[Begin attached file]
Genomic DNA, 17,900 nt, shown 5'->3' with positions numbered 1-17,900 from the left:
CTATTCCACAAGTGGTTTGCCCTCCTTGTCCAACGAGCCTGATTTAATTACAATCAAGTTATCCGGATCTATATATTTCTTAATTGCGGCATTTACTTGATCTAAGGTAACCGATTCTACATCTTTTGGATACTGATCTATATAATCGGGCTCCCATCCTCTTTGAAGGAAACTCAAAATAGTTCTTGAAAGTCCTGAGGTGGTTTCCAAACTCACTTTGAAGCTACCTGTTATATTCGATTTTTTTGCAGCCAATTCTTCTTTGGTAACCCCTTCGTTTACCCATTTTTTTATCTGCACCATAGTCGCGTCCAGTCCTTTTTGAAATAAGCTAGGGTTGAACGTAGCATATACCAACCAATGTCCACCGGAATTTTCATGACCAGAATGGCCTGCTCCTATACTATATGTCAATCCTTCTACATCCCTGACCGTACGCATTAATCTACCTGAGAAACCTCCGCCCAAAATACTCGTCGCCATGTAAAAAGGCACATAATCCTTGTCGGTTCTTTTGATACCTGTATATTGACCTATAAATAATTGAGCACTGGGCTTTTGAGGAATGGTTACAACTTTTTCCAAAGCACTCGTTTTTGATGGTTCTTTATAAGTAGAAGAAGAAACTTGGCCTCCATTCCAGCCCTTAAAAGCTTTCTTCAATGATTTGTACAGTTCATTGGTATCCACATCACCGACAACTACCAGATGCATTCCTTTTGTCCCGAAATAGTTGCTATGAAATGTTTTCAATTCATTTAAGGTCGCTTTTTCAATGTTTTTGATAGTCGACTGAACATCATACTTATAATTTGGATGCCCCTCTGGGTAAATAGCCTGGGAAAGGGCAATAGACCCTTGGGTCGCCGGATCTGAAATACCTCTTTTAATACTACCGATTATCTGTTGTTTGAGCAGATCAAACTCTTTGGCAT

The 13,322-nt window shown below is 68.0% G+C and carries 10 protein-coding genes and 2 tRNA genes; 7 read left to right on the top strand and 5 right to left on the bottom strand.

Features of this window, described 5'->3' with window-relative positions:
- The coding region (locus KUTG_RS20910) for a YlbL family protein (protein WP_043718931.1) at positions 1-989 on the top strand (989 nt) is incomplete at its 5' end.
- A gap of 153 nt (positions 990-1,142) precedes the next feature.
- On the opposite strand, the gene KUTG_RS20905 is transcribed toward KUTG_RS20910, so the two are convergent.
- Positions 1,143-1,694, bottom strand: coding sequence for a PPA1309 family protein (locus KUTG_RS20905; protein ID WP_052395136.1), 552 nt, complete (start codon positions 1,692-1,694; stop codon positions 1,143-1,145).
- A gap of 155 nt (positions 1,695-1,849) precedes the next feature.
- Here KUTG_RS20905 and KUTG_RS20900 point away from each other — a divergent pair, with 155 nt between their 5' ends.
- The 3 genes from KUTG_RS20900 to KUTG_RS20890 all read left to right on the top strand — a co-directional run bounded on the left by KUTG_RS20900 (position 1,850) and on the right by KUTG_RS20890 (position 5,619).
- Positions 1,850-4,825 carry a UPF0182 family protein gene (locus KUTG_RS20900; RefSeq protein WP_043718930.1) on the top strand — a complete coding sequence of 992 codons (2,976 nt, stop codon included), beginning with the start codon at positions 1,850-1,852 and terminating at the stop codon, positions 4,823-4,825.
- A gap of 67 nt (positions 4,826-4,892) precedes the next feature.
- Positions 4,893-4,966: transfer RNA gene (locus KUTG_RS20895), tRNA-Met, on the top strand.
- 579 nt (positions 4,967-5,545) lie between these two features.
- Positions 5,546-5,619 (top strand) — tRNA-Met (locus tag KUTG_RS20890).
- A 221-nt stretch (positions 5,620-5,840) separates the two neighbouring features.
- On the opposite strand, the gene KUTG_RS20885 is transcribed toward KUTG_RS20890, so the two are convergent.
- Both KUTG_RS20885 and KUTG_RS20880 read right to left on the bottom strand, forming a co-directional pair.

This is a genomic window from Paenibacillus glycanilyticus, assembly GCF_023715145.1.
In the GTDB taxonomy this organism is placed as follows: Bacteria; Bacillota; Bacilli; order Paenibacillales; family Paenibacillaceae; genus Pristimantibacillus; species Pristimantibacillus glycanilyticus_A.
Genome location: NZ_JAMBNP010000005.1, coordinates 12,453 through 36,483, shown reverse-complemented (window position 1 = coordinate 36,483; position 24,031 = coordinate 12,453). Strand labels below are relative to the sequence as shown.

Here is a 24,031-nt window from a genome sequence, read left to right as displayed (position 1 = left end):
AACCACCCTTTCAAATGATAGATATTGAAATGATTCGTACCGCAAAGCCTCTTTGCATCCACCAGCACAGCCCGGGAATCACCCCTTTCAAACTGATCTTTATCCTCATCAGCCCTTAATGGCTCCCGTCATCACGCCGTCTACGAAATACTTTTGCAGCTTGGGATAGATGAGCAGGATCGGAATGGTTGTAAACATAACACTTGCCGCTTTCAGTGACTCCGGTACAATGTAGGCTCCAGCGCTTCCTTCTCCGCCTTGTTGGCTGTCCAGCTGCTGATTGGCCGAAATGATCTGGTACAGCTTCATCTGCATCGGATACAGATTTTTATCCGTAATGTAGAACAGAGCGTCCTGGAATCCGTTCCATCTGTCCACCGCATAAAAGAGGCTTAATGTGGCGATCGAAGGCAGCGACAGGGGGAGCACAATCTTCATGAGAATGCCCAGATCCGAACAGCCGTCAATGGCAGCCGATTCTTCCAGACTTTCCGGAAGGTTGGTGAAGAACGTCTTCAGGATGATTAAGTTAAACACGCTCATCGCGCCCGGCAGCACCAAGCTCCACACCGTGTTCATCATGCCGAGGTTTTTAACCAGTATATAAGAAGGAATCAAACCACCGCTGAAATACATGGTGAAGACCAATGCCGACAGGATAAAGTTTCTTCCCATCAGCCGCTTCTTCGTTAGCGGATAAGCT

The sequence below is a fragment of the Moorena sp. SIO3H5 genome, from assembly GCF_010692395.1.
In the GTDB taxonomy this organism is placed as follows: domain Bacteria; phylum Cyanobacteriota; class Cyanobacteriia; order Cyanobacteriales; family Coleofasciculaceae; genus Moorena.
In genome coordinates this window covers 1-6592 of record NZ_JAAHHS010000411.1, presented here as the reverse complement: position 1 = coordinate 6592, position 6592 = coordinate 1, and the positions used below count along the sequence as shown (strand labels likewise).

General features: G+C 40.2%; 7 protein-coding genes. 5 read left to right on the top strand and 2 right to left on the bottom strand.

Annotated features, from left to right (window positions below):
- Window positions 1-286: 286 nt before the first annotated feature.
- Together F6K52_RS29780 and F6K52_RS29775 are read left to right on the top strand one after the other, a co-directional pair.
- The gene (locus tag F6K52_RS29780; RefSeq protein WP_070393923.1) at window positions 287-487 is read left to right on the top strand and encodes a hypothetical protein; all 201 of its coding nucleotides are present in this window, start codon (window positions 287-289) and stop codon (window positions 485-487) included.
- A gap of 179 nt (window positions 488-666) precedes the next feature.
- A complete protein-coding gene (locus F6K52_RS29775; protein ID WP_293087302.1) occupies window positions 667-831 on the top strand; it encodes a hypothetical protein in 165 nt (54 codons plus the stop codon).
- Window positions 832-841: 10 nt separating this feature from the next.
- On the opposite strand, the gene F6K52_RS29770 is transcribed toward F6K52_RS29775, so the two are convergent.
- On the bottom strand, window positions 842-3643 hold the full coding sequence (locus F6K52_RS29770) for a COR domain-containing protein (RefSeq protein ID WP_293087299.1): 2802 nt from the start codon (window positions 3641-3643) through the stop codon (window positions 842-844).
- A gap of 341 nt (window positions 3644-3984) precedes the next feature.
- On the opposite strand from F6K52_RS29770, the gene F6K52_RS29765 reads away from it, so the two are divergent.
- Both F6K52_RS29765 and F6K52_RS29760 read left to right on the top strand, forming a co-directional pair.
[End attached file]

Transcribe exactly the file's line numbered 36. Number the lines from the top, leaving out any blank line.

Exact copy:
- On the opposite strand, the gene F6K52_RS29770 is transcribed toward F6K52_RS29775, so the two are convergent.